By Tommy Ford

What is your favorite Crimson Tide national championship team?

The 1961 squad (Coach Paul “Bear” Bryant’s first natty), which gave up only 25 points the entire season?

The 1973 team, when the run-oriented wishbone offense sprouted wings and set many school passing records?

The undefeated 1979 team, which closed for Coach Bryant up to that point the most successful decade in Alabama football history?

The defensive-minded 1992 squad, which steamrolled the 8-point favorite Miami Hurricanes in the Sugar Bowl?

Oh, and then there are the Nick Saban-led teams. How about his 2009 (“Remember the Rose Bowl, we’ll win then”), 2011 (an LSU re-do), 2012 (no Irish luck), 2015 (a Clemson classic), or 2017 (2nd & 26) squads? Any of those come to mind as your favorite?

Ladies and gentlemen of the jury, I present to you the 2020 Alabama team. Might this one be your favorite? Might this one be the best one of all?

My new book, HISTORY MADE, doesn’t take sides or claim the 2020 version was the best of all the championship squads. But I believe it’s safe to say it is many Alabama’s fans’ favorite squad.

In the words to follow are excerpts from HISTORY MADE, showing the monumental tasks this Tide team had to conquer, including COVID-19 and all its uncertainty, an All-SEC schedule, and challenges from two of college football’s blueblood programs – Notre Dame and Ohio State.

Prior to the season, when it was believed that many Power-Five teams would sit out the season, the pundits said that regardless of which team would be crowned national champions at year’s end, there would be an asterisk by its name, indicating a less-than-deserving accomplishment. As it turned out, these Power-Fives ended up playing, yet the “asterisk” crowd kept crowing.

My contention – and the theme throughout HISTORY MADE – is that yes, an asterisk does indeed need to go beside Alabama’s name in the record books, but for reasons totally opposite of the usual meaning.

I hope you enjoy reliving these memories.

(Note: All HISTORY MADE excerpts are in italics.)


Asterisk – the character * thought of as being appended to something (such as an athletic accomplishment included in a record book) typically in order to indicate that there is a limiting fact or consideration which makes that thing less important or impressive than it would otherwise be…

                                                            Merriam-Webster Dictionary

In the case of the 2020 Alabama Crimson Tide football team, Mr. Merriam and Mr. Webster never had it so wrong.

Yes, an asterisk can be attached to the Alabama Crimson Tide’s 2020 football national championship, but in ways different than anyone had ever imagined.

If a team – just as spring football practice was getting started – had to exit campus and not come back for 12 weeks, and successfully overcome such a monumental shift in their normal schedule, they deserve an asterisk.

If a player had to reside in what was basically a bubble, away from family and friends for months, and came out of it emotionally unharmed, he deserves an asterisk.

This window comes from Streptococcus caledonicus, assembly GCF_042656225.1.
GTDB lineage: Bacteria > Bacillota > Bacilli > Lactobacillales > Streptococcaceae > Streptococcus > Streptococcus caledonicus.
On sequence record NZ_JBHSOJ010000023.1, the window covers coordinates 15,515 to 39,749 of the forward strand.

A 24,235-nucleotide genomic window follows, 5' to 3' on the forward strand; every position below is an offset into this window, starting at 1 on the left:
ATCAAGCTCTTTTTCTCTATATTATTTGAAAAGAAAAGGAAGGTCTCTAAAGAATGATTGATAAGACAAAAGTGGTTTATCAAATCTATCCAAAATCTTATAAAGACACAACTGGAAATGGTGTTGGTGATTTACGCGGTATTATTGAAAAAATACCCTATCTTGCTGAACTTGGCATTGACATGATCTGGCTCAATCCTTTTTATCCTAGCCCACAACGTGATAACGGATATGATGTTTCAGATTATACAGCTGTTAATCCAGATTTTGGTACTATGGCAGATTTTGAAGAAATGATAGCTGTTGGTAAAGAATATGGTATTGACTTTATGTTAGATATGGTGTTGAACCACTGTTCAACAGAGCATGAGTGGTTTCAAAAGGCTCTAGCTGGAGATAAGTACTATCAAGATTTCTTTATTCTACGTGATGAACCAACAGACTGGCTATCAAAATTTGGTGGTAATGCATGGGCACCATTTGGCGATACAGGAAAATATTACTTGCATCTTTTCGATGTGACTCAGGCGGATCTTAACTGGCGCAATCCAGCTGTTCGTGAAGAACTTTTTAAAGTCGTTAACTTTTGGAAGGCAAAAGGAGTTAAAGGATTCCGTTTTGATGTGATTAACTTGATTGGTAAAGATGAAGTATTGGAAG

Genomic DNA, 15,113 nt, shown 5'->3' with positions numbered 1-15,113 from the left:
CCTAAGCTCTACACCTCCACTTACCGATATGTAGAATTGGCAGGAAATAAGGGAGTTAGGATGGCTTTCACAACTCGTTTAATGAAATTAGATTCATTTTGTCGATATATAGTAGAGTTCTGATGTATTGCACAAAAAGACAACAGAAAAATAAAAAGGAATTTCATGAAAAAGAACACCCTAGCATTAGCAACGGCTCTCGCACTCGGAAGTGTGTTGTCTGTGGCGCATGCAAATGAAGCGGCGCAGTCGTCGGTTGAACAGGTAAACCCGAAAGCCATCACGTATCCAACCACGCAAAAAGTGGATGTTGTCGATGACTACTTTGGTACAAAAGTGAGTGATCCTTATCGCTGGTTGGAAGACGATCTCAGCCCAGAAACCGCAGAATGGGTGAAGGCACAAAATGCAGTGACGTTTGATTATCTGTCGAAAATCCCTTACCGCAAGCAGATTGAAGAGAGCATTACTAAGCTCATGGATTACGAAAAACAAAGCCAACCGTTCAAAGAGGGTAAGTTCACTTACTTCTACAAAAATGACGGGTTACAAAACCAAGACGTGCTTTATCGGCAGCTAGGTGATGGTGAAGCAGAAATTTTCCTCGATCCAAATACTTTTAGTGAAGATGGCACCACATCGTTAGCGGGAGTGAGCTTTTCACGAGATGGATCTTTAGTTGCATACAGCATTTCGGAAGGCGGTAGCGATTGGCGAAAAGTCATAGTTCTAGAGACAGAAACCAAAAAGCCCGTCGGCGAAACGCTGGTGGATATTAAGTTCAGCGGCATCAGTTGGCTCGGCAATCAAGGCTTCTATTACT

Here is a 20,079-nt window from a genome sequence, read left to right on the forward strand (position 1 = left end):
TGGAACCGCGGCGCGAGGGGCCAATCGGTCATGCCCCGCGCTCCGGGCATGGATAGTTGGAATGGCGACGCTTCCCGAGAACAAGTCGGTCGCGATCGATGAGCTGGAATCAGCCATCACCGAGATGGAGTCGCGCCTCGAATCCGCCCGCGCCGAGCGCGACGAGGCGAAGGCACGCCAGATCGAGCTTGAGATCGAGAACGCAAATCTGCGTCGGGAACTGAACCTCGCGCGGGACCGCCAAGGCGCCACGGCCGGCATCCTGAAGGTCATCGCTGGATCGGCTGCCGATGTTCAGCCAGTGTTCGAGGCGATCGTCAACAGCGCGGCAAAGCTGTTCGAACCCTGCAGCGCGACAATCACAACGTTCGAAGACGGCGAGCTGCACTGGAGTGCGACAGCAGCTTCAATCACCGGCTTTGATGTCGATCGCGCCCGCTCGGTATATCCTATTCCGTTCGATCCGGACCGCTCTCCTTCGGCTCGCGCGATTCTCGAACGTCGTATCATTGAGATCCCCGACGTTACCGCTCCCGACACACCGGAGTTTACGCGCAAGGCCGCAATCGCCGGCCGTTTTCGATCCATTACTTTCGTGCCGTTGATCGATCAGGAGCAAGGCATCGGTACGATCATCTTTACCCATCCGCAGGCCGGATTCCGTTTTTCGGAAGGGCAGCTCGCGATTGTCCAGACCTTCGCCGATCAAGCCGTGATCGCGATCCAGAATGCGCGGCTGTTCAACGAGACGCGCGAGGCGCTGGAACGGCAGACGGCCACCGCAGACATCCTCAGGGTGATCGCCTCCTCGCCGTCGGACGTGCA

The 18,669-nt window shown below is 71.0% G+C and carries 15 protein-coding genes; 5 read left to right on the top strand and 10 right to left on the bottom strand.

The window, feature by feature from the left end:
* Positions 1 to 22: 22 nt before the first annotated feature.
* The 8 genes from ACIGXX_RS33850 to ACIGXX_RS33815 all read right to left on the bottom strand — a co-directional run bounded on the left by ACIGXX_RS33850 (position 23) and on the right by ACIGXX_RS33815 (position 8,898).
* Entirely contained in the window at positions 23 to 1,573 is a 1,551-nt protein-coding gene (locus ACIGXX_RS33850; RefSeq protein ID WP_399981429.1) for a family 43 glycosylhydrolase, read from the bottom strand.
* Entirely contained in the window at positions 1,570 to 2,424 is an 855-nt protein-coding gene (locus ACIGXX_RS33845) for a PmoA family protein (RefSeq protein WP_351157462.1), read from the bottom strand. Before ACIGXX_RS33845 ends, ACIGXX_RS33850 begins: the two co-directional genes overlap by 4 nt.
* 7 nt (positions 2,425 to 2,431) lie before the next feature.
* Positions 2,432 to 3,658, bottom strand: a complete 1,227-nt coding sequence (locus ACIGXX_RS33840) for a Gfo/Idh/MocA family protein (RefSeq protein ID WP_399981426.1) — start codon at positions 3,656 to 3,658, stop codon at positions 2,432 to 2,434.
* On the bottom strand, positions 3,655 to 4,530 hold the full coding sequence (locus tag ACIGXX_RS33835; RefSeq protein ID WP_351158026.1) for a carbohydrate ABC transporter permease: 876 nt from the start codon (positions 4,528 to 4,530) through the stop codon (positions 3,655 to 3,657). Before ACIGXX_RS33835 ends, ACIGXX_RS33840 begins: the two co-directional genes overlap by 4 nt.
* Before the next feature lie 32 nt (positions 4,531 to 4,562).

If a player had to go through COVID-19 testing at least three times a week (and daily during the season) for at least seven months, he deserves an asterisk.

If a player had to walk on eggshells every day, not knowing if his next COVID-19 test might quarantine him for 10-14 days (resulting in missed practices and games), he deserves an asterisk.

If a player had to go home during the bye weekend and constantly wonder, as head coach Nick Saban said, “where Uncle Tommy has been,” he deserves an asterisk.

If a player had to wear a mask and social distance while in weight training, position meetings, team meetings, the dining hall, their living quarters and the daily classrooms, he deserves an asterisk.

If a team that usually relished on the roars of a packed stadium, but instead had to become accustomed to 20 percent capacity and piped-in crowd noise, they deserve an asterisk.

If a team, under numerous COVID-19 protocols, became the first in Southeastern Conference history to win 10 regular season conference games, they deserve an asterisk.

If a team, under multiple COVID-19 restrictions, defeated Florida for the SEC championship, Notre Dame in the first round of the College Football Playoff, and Ohio State for the national championship, they deserve an asterisk.

If a team, under varied COVID-19 constraints, became one of the most decorated squads in college football history and, without question, one of the greatest teams in college football history, they deserve an asterisk.

Bring on the *. And put it in the record books right by “Alabama” as the 2020 national football champions.

For 305 days – from March 13, 2020, when spring practice was canceled, to Jan. 11, 2021, when confetti reigned down upon the school’s 18th national championship squad – the Crimson Tide football program rode a roller coaster of ups and downs, twists and turns, and numerous harrowing moments. After hopping on, the Alabama players, coaches and staff didn’t know if it would make it out of the gate, grind to a slow halt halfway through, or make it to the finish line. They lived, as did the entire country, one day at a time.

There you have it. In mid-summer, just 10 or so weeks before the first game was to be played, there was serious talk of canceling the entire season. Finally, thanks to the leadership of Southeastern Conference commissioner Greg Sankey and several other conference commissioners, the decision was made to play. Even then, the season would go along ever so precariously. From week to week, collective breaths were held across the country.

Within the Tide football program, many heroes emerged throughout the season. Jeff Allen, associate athletics director for sports medicine and head football trainer, led the charge.